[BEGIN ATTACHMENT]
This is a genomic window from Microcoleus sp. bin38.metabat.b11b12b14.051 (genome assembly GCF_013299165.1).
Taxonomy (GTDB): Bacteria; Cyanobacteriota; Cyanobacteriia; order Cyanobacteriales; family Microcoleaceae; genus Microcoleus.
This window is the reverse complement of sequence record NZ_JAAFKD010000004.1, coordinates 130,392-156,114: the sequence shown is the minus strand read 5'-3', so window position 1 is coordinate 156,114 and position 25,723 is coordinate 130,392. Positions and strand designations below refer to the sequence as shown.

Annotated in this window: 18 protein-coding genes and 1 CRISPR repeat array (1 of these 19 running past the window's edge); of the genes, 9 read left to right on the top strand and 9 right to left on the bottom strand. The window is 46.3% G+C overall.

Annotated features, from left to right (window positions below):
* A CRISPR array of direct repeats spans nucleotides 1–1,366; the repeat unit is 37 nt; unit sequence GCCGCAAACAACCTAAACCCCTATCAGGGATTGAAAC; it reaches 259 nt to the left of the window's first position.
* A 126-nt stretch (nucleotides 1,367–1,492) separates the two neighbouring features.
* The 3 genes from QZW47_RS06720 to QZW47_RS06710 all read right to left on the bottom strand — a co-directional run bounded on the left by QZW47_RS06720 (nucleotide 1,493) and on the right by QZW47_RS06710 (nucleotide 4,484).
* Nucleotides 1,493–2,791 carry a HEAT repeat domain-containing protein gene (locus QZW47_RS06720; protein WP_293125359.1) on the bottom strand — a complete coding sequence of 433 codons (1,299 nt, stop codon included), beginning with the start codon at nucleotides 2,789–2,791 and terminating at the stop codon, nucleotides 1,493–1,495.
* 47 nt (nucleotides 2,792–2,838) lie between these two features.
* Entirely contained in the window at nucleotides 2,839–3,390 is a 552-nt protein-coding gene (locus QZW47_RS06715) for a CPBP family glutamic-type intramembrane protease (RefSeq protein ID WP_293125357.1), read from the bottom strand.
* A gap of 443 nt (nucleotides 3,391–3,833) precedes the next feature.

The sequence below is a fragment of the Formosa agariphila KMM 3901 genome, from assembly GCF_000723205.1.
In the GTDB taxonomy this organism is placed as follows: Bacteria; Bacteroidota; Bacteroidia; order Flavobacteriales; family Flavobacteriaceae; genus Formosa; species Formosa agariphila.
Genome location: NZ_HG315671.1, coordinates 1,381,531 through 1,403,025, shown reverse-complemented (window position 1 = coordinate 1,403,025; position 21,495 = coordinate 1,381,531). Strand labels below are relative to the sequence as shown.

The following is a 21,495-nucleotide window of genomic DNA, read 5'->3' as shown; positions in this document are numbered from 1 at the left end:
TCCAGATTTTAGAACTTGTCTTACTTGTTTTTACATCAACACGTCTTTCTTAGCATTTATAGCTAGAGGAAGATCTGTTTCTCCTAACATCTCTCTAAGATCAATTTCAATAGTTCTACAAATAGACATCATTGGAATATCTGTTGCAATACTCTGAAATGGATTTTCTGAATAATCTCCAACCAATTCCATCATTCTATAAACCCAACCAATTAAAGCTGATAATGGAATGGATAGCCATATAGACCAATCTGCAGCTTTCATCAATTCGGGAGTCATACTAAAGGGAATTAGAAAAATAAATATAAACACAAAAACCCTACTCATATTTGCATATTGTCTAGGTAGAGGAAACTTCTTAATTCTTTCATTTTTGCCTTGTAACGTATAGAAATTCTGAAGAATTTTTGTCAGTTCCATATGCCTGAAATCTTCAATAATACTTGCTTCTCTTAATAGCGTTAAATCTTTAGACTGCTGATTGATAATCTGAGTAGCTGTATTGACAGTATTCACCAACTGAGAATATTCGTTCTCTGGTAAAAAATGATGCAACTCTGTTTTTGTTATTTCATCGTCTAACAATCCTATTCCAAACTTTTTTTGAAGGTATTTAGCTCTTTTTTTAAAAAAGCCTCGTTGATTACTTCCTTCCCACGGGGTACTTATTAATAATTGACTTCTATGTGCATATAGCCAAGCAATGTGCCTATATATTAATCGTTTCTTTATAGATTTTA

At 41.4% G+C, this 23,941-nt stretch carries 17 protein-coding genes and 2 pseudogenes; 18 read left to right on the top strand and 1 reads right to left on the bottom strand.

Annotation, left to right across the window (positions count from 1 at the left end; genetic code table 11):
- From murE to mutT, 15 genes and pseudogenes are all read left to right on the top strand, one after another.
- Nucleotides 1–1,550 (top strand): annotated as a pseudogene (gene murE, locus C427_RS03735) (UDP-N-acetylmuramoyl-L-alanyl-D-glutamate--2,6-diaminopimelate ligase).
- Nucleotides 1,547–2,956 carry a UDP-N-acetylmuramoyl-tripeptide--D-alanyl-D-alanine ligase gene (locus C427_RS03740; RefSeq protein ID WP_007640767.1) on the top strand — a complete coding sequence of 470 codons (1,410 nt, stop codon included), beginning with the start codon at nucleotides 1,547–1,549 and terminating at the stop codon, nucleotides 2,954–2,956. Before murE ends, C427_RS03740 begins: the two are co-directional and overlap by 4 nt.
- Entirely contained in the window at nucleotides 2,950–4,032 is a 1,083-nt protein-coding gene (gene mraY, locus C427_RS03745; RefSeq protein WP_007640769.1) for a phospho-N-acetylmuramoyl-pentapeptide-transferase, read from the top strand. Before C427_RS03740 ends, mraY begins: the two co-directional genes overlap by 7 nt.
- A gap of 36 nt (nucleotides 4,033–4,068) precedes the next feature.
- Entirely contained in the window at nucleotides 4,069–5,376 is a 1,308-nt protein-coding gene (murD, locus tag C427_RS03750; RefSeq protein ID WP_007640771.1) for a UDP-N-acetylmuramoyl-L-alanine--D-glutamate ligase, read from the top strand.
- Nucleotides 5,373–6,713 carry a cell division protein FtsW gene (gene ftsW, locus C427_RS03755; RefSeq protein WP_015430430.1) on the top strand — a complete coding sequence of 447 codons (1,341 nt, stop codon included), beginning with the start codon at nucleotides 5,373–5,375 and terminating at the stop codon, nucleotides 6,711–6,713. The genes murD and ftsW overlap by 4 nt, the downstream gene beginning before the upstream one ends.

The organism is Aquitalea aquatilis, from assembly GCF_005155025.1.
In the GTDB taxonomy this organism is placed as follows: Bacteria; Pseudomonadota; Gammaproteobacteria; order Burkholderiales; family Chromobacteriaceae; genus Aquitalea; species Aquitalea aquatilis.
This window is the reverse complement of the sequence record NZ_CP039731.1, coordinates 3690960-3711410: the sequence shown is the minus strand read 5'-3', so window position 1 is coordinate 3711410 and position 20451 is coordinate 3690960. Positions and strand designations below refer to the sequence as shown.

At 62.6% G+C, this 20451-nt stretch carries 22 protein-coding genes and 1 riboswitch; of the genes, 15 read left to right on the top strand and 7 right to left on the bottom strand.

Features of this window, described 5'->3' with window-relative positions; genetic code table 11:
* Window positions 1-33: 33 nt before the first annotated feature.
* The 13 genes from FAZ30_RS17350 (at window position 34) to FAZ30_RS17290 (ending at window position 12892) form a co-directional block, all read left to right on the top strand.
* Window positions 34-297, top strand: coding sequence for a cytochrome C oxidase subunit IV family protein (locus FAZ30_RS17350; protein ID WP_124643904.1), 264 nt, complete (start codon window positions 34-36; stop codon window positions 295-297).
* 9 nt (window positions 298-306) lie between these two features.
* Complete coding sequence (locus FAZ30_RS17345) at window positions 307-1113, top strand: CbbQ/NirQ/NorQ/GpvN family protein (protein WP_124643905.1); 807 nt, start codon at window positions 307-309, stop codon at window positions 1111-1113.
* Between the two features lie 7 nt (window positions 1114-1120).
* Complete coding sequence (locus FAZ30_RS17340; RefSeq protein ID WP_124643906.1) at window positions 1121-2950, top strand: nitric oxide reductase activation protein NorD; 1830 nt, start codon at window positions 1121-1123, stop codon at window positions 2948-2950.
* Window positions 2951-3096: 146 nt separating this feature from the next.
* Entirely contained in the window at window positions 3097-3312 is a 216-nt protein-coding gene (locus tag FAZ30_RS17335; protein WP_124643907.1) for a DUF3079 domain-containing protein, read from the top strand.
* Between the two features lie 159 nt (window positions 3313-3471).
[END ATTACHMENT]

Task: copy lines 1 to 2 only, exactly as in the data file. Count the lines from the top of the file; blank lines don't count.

This is a genomic window from Microcoleus sp. bin38.metabat.b11b12b14.051 (genome assembly GCF_013299165.1).
Taxonomy (GTDB): Bacteria; Cyanobacteriota; Cyanobacteriia; order Cyanobacteriales; family Microcoleaceae; genus Microcoleus.